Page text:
One reporter, an old-time pal, came to see me for the low-down. After I had denied a dozen times that there was any romance, I became a little impatient.
"Good heavens," I finally said, "don't you realize Claire Sheridan is old enough to be Charlie's mother?"
Of course I didn't mean him to take it literally. It was a hasty exaggeration for emphasis, a phrase picked out of the air to scotch the idea that there might be a marriage. It was not said for publication, and it was most certainly not to be attributed to Chaplin.
But next morning this headline hit my eyes:
NO CHAPLIN-SHERIDAN MARRIAGE! COMEDIAN SAYS SCULPTRESS OLD ENOUGH
TO BE HIS MOTHER!
I knew that at that moment Chaplin was reading the story. That Miss Sheridan was reading it. And that they were together!The next thing I knew was that Miss Sheridan had quit the Chaplin home as a house guest and was domiciled in a hotel.
Then a roaring Chaplin thundered into the studio. Nothing I could say pacified him. For an hour he stormed. Then he allowed me to tell him the true story, and calmed down. Presently he was himself.
To this day I do not know whether I did break up a romance.
With the coming of 1917 and America's entrance into the World War thousands of letters began to pour into the studio, their indignant writers demanding that Chaplin lay aside his film work and take up arms as a soldier. His countrymen were the most insistent of these letter writers. But hundreds were from United States citizens.
It was clear that something must be done, and done quickly. Many of the letters contained definite threats.
First Chaplin underwent a private examination. His weight was one hundred and sixteen pounds — below the minimum so far as the United States draft law was concerned.Chaplin returned to his grease paint.
But now a powerful newspaper organization flayed him mercilessly. At last he approved a public statement beginning as follows:
Regardless of the passage of ... any bill which has to do with the drafting of men for military service, I can only state that my attitude would be the same as it was at the beginning of hostilities. And that is that I will willingly go when called.
In my present capacity in the motion-picture industry and also in private life I have always considered that I have been doing my "bit" despite the fact that I am not in the trenches with a gun on my shoulder.... Knowing myself as others do not, I am certain that until it is absolutely imperative that I join the ranks my efforts will serve the country in a more effective and valuable manner than if I was included among those now on the firing line.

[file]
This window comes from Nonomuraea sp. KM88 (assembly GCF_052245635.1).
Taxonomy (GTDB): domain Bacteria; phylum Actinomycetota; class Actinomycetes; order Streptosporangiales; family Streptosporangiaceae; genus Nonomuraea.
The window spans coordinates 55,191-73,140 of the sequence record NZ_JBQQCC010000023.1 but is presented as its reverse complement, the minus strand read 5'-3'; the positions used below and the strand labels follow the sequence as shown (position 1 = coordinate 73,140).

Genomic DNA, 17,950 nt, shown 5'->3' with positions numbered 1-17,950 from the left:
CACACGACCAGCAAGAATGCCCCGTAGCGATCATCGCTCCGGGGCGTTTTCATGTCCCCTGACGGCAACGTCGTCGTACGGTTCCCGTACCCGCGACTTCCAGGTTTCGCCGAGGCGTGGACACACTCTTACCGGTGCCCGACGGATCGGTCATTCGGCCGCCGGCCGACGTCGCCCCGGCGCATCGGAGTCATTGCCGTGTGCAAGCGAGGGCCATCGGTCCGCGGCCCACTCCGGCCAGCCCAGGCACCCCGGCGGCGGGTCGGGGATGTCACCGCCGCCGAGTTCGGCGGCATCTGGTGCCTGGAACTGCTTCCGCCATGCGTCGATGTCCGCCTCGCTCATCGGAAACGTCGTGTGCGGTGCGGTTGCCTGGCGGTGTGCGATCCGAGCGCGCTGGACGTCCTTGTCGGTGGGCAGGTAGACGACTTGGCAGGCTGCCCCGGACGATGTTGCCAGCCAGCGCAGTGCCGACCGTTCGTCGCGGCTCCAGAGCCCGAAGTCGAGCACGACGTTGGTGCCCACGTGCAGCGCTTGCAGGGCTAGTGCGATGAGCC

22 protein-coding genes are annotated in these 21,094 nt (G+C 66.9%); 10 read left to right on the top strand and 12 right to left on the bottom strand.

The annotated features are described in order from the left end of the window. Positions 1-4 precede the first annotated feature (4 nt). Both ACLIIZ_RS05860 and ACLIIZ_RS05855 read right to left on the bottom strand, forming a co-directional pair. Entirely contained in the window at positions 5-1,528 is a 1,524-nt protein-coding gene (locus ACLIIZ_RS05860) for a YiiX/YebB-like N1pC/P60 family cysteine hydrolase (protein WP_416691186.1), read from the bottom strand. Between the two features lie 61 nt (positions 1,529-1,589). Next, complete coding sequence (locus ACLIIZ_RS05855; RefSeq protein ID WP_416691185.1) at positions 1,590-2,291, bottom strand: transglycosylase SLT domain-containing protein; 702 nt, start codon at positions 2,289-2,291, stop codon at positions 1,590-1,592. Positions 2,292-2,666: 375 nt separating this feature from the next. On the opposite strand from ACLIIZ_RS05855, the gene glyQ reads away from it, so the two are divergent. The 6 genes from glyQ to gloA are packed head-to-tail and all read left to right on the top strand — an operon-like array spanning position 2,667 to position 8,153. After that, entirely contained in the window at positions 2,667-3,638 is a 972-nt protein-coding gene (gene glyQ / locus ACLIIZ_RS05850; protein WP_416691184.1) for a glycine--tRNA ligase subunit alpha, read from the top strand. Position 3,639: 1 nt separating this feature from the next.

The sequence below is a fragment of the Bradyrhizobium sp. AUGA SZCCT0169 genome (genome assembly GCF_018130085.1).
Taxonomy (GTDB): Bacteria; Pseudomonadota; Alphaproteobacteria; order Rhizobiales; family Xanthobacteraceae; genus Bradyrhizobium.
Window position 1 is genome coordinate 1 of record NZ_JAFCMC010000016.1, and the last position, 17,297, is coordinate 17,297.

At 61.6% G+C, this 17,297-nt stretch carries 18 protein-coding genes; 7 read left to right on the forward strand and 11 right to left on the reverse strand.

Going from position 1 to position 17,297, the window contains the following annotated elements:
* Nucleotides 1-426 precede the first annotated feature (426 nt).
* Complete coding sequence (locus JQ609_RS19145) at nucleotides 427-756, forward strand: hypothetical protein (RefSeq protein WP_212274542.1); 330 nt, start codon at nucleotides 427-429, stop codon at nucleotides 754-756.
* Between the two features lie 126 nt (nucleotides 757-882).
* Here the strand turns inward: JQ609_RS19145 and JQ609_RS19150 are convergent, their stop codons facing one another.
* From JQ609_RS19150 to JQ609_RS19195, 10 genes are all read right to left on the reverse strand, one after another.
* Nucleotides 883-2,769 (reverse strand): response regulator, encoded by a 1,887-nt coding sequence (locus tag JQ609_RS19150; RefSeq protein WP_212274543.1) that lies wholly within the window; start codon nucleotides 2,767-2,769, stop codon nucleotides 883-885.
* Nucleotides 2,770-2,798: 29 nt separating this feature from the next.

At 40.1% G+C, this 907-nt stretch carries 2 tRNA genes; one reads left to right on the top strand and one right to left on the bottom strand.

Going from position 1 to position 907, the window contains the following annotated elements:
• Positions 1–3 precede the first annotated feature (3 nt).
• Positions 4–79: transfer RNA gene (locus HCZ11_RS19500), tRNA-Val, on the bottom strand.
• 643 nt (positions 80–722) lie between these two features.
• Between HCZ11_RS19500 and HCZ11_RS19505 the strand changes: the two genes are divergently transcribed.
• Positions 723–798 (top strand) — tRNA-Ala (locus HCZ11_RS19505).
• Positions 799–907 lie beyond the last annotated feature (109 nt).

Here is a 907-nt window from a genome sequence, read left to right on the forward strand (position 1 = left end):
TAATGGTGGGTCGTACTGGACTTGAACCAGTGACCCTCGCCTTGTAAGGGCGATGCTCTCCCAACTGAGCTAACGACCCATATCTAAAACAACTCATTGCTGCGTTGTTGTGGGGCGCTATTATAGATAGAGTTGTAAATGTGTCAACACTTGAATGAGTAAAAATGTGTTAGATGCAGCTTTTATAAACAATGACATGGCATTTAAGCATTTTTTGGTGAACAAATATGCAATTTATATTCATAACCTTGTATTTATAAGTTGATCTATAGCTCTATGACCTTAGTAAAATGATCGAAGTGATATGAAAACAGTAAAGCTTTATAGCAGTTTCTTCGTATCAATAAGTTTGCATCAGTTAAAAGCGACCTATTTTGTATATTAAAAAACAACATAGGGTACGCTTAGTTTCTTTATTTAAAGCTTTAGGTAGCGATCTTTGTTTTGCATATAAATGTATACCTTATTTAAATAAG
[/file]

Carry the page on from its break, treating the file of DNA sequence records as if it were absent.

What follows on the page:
What I have done, what I am doing, and what I want to do to prove my loyalty to the cause of Democracy has not and will not be publicly exploited.... I have not neglected my duty in any direction, whether it be for the Red Cross, Bond Issue, or any cause to defeat Prussianism, and I intend to continue. I am one of millions of individuals who are also ready to respond to the request of the government.
The statement was widely printed. The clamor subsided. But now Chaplin was determined to do everything possible to prove his patriotism. He started by making propaganda films. Then he accepted an invitation from the United States government to stimulate interest in the sale of bonds for the Third Liberty Loan. Mary Pickford was covering the Eastern states. Douglas Fairbanks was active in the Middle West. To Chaplin was assigned the territory of the Southern states. Off we went to Washington, where Charlie was received by President Wilson at the White House, and then launched his Liberty Loan drive from the steps of a near-by building before a crowd of 75,000 wildly enthusiastic Washingtonians.
Chaplin's physical courage and endurance were tested to the limit on that Liberty Loan tour.
Not one of the thousands of bond salesmen throughout the country created as big a demand as he did. Not that he was a good salesman. He was not. But he was a mighty magnet.
For the first week Charlie was thrilled. In the middle of the campaign, however, something happened. Perhaps the man was tired. At any rate he abruptly canceled the rest of his tour, returning to Hollywood.
Surely nobody today will question the statement that Chaplin did more for the Allied nations during the World War than he could possibly have done by enlisting. All of the hostile criticism of him was based on ignorance.
After our return to Hollywood I discovered that Charlie had derived practical good from the tour. His experiences had given him the germ of the idea of Shoulder Arms.